"Tony Joe White and I got together one day and we were telling some stories from the road trying to find some inspiration for a song. It didn’t seem like anything was coming to us. Went to lunch and I got some great catfish at this local place in Franklin, Tennessee…. Came back and we were just about to call it a day. It didn’t seem like the inspiration was hitting, and I remember this turn of a phrase I had written down. Something that came to me in my travels, ‘God’s problem child.’ How funny it was to think about those words in that way, and how many people does that really describe. Ultimately, I think it describes mankind as a whole. As much as God has a child, he definitely has a problem child. So we sat down and we wrote this song. Like I always do, anytime that I write something that I really like, I’ll send it to two artists. I’ll send it to Willie and I’ll send it to George Strait. Willie was the first one who called me back on it… I was really proud that he thought enough of it to make it the title track of his new album. To be quite honest, I think the song, the phrase describes Willie Nelson to a ’T’. I think it works really well for him.”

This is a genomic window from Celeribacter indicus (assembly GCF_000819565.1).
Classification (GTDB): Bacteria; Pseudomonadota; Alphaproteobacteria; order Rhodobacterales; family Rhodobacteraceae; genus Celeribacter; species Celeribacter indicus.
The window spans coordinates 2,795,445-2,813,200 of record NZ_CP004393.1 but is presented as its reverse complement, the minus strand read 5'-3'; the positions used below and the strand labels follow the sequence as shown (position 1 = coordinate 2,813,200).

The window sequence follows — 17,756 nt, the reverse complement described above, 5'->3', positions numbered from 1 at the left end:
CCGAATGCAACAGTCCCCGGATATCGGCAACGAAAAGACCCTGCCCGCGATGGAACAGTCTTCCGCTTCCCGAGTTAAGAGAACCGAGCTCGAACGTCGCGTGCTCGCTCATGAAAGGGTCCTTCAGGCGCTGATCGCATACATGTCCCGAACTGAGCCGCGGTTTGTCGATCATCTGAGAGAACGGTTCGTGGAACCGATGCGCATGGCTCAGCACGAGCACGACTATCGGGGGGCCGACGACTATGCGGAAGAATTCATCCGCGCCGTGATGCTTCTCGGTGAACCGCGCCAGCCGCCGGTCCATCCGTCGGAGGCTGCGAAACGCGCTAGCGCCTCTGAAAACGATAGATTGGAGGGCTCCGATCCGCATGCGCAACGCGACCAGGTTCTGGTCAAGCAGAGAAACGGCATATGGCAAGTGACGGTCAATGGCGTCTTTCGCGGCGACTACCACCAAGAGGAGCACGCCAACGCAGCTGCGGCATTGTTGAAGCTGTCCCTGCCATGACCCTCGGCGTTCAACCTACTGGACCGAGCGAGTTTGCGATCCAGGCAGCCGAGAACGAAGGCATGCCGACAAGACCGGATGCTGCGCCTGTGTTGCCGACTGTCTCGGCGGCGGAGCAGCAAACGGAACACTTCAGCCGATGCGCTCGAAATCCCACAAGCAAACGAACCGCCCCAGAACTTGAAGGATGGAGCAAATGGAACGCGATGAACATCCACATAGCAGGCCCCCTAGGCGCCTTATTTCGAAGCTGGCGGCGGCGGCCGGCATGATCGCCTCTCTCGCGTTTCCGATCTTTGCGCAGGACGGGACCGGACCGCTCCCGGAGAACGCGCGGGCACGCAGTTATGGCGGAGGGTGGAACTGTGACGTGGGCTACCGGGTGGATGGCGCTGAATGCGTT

Changing sound of country

"I guess you can blame it on the Internet, if there’s any blame to be passed around at all, for the lines blurring between the genres. It’s not just country music that has changed. It’s every format. Formats existed back when the radio stations needed to have parameters so people would know how to identify. They also existed because record companies needed to know what part of the store to put your record in when it came out for sale. Are you going to be R&B? Are you going to be blues? Jazz? Fusion? Funk? Rock & roll?  Pop? Country? All of these classifications created themselves in that era. The Internet made every one of those classifications obsolete, because it doesn’t apply to this generation. People get their music all kinds of different ways, not even just by the Internet. That’s why you have bands coming out that don’t seem to have any one particular identity. That’s not just country music. You have to look across the board and realize, man, some of the bands today are playing all kinds of different music. You have to embrace it. It’s not a bad thing."

From the Montgomery Advertiser